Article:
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Operation Protective Edge

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How Hamas Instigated Operation Protective Edge

October 25th 2014

Tunnel  Access Point

Writing in Vanity Fair in an article published Tuesday, Adam Ciralsky offers a definitive account of the threats Israel faced this past summer; especially the threat of Hamas’ attack tunnels.

The threat portrayed by Ciralsky was provided by Israeli intelligence officials who put things together “through electronic intercepts, informants, interrogations of Hamas operatives, as well as computers and satellite imagery obtained from Hamas compounds during the war.” What the intelligence officials determined was “a surprise assault in which scores of heavily armed Hamas insurgents were supposedly set to emerge from more than a dozen cross-border tunnels and proceed to kill as many Israelis as possible.” Given these threats Israel was forced to launch Operation Protective Edge to defend its population.

Ciralsky explains how Hamas built its terror tunnel infrastructure:

While seemingly low-tech, tunneling requires copious quantities of cash, cement, fuel, and rebar. Fortunately for Hamas, world events conspired to assist in this effort. During the Arab Spring, while Egyptian president Hosni Mubarak was busy fighting for his political and personal survival, Hamas built a virtual underground super-highway to the Sinai through which it managed to import an ever-more-sophisticated arsenal, including longer-range rockets, anti-tank guided missiles, and shoulder-fired surface-to-air missiles. By 2012, when Egypt elected Mohammed Morsi (the head of the Muslim Brotherhood—and a Hamas ally), Hamas was riding high. It had significantly expanded the scope and use of what has come to be known as “subterranean Gaza,” even creating a special engineering unit within its Al-Qassam Brigades to handle tunnel excavation.

In addition, Hamas created a secret commando unit, called Nukhba (the “selected ones”), and trained its men to fight and maneuver through the tunnels on foot and on small motorcycles. According to an official in the Shin Bet, which has been interrogating Hamas members who were captured during the fighting, “The offensive tunnels were top secret not only because [Hamas] had spent a fortune building them, but because they understood that once we found out about the project, there would be no turning back.” Hamas detainees have told their Israeli interrogators that they received $300 a month for excavation work and that there were two tiers of laborers. The master tunnelers were supposedly told where in Israel proper their excavation work would end up; such knowledge was not shared with the work-for-hire diggers. As for the Nukhba fighters, the Shin Bet official tells Vanity Fair, “They were an elite force . . . [trained] to execute strategic terrorist attacks. . . . [For the eventual operation, they would be] heavily armed: R.P.G.s, Kalashnikovs, M-16s, hand grenades, and night-vision equipment.” To maximize the element of surprise, they would wear—as can be seen from their own videos—I.D.F. uniforms, including mitznefet, the distinctive helmet covers worn by Israeli soldiers.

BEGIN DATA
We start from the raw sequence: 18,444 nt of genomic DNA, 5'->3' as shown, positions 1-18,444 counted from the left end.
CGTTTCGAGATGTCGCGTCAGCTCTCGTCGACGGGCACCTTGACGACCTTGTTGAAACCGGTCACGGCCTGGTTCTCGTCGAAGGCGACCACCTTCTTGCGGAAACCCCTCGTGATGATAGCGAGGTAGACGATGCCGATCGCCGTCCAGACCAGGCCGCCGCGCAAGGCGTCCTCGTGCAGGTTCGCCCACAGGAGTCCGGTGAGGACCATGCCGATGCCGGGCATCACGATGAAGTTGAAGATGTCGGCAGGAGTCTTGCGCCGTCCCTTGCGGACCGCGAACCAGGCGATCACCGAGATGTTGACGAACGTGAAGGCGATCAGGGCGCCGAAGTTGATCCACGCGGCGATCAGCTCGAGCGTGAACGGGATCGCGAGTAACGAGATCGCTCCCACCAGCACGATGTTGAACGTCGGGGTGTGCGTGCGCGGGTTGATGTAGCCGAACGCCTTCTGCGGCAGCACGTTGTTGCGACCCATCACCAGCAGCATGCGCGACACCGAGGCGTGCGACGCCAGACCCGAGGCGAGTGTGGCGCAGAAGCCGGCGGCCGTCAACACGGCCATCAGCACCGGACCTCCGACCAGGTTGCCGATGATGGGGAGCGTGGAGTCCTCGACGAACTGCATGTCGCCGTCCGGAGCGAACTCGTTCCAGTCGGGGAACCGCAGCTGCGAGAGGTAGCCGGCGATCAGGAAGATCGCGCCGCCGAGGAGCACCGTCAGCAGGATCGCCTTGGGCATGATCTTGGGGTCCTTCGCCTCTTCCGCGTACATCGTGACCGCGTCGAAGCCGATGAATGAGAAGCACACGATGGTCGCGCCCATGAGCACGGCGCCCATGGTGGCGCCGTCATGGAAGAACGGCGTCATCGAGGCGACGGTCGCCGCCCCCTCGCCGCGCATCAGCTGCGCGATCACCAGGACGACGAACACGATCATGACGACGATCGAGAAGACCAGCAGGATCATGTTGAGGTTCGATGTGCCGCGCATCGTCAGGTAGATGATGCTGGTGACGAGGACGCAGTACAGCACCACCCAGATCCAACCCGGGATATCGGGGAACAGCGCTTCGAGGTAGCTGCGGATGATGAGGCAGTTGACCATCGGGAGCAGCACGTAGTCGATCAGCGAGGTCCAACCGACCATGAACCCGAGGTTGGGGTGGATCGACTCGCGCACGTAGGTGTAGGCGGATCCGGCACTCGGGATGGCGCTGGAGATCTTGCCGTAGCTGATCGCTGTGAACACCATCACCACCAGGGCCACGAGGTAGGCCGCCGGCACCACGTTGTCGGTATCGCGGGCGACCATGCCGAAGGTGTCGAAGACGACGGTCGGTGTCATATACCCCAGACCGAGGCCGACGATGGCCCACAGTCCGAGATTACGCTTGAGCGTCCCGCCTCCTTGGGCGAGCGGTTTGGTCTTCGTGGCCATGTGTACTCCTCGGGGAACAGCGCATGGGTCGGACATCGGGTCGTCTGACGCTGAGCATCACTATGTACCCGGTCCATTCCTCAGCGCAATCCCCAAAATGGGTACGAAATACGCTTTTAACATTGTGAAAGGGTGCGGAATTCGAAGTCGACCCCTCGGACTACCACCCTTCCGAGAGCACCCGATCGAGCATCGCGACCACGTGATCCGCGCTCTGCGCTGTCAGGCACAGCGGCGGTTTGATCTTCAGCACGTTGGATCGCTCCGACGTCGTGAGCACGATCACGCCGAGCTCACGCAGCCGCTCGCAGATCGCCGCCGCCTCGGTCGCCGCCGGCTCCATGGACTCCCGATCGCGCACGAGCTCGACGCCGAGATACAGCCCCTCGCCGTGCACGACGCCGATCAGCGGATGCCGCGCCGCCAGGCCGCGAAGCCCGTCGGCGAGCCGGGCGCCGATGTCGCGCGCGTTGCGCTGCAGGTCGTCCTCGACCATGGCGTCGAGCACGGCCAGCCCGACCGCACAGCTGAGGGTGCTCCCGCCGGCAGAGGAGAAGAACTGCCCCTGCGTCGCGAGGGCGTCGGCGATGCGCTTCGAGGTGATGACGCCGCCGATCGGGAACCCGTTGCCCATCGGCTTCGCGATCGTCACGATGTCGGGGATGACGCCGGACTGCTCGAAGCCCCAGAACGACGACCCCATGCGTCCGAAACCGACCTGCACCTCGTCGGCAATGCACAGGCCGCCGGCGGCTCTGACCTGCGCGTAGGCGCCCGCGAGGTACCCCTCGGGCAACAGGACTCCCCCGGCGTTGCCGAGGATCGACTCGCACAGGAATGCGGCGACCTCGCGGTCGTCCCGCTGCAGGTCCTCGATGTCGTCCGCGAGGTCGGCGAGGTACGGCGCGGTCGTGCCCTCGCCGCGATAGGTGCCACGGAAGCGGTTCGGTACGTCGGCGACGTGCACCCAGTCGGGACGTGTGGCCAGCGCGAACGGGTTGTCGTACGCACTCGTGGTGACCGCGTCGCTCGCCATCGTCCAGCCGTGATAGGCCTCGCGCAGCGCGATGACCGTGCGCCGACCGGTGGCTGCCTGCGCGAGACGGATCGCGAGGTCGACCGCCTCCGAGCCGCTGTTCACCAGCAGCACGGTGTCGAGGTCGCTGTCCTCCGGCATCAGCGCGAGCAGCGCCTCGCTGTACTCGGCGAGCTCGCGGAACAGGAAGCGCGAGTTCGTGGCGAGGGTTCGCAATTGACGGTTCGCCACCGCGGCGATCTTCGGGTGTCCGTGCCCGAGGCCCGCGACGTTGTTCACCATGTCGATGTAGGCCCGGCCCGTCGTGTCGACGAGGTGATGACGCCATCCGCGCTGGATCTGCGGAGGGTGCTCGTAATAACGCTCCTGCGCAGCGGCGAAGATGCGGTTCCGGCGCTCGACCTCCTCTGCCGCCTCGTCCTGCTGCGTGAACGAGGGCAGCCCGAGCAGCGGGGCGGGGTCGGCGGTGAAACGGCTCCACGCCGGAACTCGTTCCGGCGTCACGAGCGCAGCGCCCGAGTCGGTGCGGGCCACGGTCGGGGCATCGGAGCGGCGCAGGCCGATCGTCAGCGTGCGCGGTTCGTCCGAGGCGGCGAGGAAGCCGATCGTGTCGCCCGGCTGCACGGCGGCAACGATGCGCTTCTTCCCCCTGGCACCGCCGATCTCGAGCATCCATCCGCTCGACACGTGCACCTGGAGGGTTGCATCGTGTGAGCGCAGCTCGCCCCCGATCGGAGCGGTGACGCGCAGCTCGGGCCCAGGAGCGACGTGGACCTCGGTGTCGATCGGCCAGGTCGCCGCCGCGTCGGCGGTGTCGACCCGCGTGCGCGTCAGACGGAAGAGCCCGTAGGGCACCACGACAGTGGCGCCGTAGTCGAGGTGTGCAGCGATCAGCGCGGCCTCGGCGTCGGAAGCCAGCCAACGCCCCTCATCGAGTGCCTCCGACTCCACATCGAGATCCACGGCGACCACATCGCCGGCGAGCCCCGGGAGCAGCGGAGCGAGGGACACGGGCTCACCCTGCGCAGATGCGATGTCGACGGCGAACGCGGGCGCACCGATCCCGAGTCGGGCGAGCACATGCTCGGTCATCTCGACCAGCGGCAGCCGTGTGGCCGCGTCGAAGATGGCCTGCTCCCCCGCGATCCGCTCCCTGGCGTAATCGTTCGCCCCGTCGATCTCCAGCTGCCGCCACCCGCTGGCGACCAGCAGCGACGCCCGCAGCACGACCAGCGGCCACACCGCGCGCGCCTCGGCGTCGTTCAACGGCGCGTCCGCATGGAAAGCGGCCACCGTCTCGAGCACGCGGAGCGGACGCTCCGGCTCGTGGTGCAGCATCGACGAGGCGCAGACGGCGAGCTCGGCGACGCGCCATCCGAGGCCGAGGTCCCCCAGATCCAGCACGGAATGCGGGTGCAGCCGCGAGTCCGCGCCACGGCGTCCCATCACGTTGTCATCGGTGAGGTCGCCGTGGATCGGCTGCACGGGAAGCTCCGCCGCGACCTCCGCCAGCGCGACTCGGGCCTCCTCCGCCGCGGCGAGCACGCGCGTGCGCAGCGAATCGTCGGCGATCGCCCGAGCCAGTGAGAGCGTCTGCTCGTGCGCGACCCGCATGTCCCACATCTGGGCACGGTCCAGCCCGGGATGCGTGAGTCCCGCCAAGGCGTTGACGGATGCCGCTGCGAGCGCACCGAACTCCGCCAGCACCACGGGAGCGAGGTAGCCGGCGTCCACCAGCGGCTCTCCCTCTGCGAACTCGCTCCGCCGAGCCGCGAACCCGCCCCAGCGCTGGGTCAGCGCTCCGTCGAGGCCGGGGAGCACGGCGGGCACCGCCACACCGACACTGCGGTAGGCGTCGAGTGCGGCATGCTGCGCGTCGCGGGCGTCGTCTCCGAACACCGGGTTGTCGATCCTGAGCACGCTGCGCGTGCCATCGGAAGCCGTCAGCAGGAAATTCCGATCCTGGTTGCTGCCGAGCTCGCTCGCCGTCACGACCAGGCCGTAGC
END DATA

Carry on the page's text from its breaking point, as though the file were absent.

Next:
Hamas, according to Ciralsky’s reporting, was stymied by Iron Dome during Operation Pillar of Defense in 2012 and “needed a new way to terrorize Israel.” Ciralsky quotes IDF spokesman Lt. Col. Peter Lerner about Hamas’ plan:

“Hamas had a plan,” says Lt. Col. Lerner, summarizing on the record what six senior intelligence officials would describe on background. “A simultaneous, coordinated, surprise attack within Israel. They planned to send 200 terrorists armed to the teeth toward civilian populations. This was going to be a coordinated attack. The concept of operations involved 14 offensive tunnels into Israel. With at least 10 men in each tunnel, they would infiltrate and inflict mass casualties.”

Ultimately however the kidnapping and killing of Eyal Yifrach, Gil-ad Shaar and Naftali Fraenkel set into motion events “set things in motion before Hamas had everything ready,” according to an unnamed Israeli intelligence official.

To complement his reporting on the Israeli side, Ciralsky interviewed Hamas leader Khaled Meshaal in Qatar. Mesha’al pushed back against the Israeli charge that the tunnels were built to attack Israeli civilians claiming “if what Israeli leaders are claiming is correct—that Hamas dug those tunnels to attack the Israeli towns and kill civilians—how come Hamas hasn’t done that during the war?” But in July, a group of Hamas terrorists infiltrated Israel near two kibbutzim and the city of Sderot. They were unsuccessful because they were detected and killed before they could attack.

Meshal also admitted that the kidnapping and killing of the three students “was indeed an operation executed by a Hamas group.”


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